Unit 6: Chapters 11-12. Pages 295-366 ATOMIC ELECTRON CONFIGURATIONS AND PERIODICITY. Bohr Model. First model of the electron behavior Vital to understanding the atom Does not work for atoms with more than 1 electron. Collision of Ideas. Matter. Dalton. Thompson. Rutherford. Bohr. ?.
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more than 1 electron
Duality of Light
Light was “known” (thought) to be a wave, but
Einstein showed that it also acts particle-like
Electrons were particles with known mass & charge
What if ……
electrons behaved as waves also
Diffraction pattern obtained with firing a beam of electrons through a crystal.
This can only be explained if the electron behaves as a wave!
Nobel Prize for de Broglie in 1929
A baseball behaves as a particle and follows a predictable path.
An electron behaves as a wave, and its path cannot be predicted.
All we can do is to calculate the probability of the electron following a specific path.
All we can predict is…..
The Uncertainty Principle
Wave Equation & Wave Mechanics
Gives the most probable location of electron in 3-D space around nucleus (probability map)
- most probable
location called an
- orbitals can hold a
maximum of 2 e-
Electron’s energy is quantized
Mathematics of waves to define orbitals
Suppose the size of the probability distribution is defined
as where there is a % chance of all hits being confined.
The electron's movement cannot be known precisely.
We can only map the probability of finding the electron at various locations outside the nucleus.
The probability map is called an orbital.
The orbital is calculated to confine 90% of electron’s range.
Electrons in atoms are arranged as
SHELLS (n) = distance from nucleus
1, 2, 3, …
SUBSHELLS (l) = shape of region of probability
s, p, d, f
ORBITALS (ml) = orientation in space
Principal quantum number (n) = number of subshells
The 2s orbital is similar to the 1s orbital, but larger in size.
”Larger” means that the highest probability for finding the electron lies farther out from the nucleus.
Each can hold a maximum of
The 2p orbital is in the n = energy level.
There are 2p orbitals oriented in three directions.
Each orbital can hold a maximum of electrons.
The maximum number of electrons in the 2p sublevel is .
Adding all 2p orbitals would result in a sphere.
The five 3d orbitals are generally oriented in different directions.
Adding all five orbitals, would result in a sphere.
The five orbitals, taken together, make up the d subshell of the n = 3 shell.
Each orbital can hold a maximum of two electrons.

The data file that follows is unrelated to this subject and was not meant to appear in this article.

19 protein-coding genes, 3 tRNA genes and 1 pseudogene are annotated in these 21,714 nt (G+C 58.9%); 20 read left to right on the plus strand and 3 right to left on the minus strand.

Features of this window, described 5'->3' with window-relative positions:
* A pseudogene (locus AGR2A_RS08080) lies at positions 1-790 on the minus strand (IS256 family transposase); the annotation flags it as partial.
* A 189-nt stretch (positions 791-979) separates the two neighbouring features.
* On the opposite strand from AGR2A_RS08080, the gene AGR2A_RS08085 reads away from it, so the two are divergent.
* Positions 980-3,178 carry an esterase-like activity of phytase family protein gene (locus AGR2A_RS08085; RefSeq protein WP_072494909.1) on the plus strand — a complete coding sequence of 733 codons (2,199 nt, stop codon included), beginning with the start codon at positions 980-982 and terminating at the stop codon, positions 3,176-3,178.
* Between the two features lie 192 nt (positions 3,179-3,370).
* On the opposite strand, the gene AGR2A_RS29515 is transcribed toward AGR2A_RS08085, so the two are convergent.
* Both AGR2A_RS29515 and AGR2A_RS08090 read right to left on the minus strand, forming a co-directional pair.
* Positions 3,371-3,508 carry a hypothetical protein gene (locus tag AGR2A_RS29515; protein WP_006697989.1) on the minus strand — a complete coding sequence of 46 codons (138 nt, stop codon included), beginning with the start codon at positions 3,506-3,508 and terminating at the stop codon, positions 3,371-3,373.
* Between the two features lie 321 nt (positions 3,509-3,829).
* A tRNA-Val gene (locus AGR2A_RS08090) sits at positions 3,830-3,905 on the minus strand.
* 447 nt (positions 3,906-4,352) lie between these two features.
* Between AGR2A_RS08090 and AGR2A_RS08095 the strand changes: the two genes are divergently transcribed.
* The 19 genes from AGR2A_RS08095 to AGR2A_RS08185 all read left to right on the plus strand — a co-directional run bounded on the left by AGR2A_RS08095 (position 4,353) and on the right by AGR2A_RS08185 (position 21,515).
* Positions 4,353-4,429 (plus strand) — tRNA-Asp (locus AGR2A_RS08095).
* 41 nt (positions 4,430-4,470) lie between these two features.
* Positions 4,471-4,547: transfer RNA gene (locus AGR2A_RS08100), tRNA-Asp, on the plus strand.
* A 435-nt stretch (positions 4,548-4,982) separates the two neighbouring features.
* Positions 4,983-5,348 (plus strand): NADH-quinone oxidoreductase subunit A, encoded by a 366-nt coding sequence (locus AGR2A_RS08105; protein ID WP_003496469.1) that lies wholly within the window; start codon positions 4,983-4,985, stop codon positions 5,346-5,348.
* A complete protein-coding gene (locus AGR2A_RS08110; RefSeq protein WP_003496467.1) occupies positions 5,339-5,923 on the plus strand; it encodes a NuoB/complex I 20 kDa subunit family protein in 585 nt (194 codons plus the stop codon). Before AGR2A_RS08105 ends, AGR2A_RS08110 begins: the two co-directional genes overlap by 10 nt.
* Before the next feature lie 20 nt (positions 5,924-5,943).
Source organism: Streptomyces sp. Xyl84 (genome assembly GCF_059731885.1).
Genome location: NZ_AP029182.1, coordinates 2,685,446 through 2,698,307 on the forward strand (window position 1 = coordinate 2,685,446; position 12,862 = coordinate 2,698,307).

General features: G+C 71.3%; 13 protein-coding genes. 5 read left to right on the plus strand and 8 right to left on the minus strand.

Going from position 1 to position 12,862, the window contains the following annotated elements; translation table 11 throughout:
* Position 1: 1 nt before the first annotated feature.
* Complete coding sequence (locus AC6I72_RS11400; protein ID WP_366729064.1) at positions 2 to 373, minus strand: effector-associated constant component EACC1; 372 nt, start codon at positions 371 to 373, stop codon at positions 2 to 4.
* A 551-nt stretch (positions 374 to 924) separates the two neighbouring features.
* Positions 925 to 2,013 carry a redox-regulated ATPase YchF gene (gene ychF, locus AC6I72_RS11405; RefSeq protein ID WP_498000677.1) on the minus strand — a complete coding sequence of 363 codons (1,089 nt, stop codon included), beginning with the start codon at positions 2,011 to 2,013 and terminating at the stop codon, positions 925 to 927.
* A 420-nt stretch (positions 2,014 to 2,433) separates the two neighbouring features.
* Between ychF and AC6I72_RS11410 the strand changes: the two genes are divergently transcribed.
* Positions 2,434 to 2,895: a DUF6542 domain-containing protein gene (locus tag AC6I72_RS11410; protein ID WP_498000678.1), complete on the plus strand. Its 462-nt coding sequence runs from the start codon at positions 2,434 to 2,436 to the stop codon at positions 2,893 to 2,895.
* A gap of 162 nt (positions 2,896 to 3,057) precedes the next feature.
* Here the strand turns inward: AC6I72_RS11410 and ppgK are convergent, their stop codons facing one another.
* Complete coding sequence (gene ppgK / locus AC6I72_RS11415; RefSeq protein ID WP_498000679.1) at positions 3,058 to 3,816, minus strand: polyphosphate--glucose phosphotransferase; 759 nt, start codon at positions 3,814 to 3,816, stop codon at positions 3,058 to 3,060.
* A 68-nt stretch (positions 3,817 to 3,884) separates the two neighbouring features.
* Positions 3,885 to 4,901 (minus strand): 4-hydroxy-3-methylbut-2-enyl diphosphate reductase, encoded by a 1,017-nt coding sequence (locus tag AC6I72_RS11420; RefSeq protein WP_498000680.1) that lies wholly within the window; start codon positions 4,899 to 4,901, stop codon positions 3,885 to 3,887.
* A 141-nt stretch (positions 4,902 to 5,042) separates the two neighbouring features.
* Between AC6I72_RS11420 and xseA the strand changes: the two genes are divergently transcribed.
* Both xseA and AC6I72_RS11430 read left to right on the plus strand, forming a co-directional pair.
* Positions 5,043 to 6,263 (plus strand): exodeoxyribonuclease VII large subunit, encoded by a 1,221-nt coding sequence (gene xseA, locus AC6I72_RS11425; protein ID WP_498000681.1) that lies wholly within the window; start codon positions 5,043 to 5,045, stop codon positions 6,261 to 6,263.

This sublevel has a maximum of electrons.
Each orbital can be assigned no more than 2 electrons! And each electron spins in opposite directions.
Diamagnetic: NOT attracted to a magnetic field
Paramagnetic: substance is attracted to a magnetic field. Substance has unpaired electrons.
n ---> shell1, 2, 3, 4, ...
l ---> sublevels, p, d, f
ml ---> orbital -l ... 0 ... +l
ms ---> electron spin+1/2 and -1/2
Determine the quantum numbers for the outer two valence electrons in the lithium atom.
for H, atomic number = 1
value of l
value of n
Two ways of writing configs. One is called thespdf notation.
Broad Periodic Table Classifications
Two ways of writing configs. Other is called theorbital box notation.
One electron has n = 1, l = 0, ml = 0, ms = + 1/2
Other electron has n = 1, l = 0, ml = 0, ms = - 1/2
Energy ordering of orbitals for multi-electron atoms
Different subshells within the same principal shell have different energies.
The more complex the subshell, the higher its energy. This explains why the 3d subshell is higher in energy than the 4s subshell.
Rules for Filling Orbitals
Bottom-up (Aufbau’s principle)
Fill orbitals singly before doubling up (Hund’s Rule)
Paired electrons have opposite spin (Pauli exclusion principle)
Hund’s Rule- electrons in the same sublevel will spread out into their own orbital before doubling up.
Valence Electrons by Group
All the elements in a group have the same electron configuration in their outermost shells
Example: Group 2
Mg 2, 8, 2
Ca 2, 2, 8, 2
Specify if each pair has chemical properties that are similar (1) or not similar (2):
A. Cl and Br
B. P and S
C. O and S
Higher effective nuclear charge
Electrons held more tightly
Electrons held less
1. Atomic and ionic size2. Electron affinity
3. Ionization energy 4. Metallic Character
Electron cloud for 1s electrons
Increase in Z* across a period
Does the size go
up or down when losing an electron to form a cation?
, 78 pm
2e and 3 p
Forming a cation.
3e and 3p
Does the size go up or down when gaining an electron to form an anion?
F, 71 pm
, 133 pm
9e and 9p
10 e and 9 p
Forming an anion.
IE = energy required to remove an electron from an atom in the gas phase.
Mg (g) + 738 kJ ---> Mg+ (g) + e-
Mg (g) + 735 kJ ---> Mg+ (g) + e-
Mg+ (g) + 1451 kJ ---> Mg2+ (g) + e-
Mg2+ (g) + 7733 kJ ---> Mg3+ (g) + e-
Energy cost is very high to dip into a shell of lower n. This is why ox. no. = Group no.
A few elements GAIN electrons to form anions.
Electron affinity is the energy involved when an atom gains an electron to form an anion.
A(g) + e- ---> A-(g)
E.A. = ∆E
∆E is EXOthermic because O has an affinity for an e-.
EA = - 141 kJ
The text links metallic character to the tendency to lose electrons in chemical reactions, and nonmetallic character to the tendency to gain electrons in chemical reactions. The metallic character trends therefore follow the ionization energy trends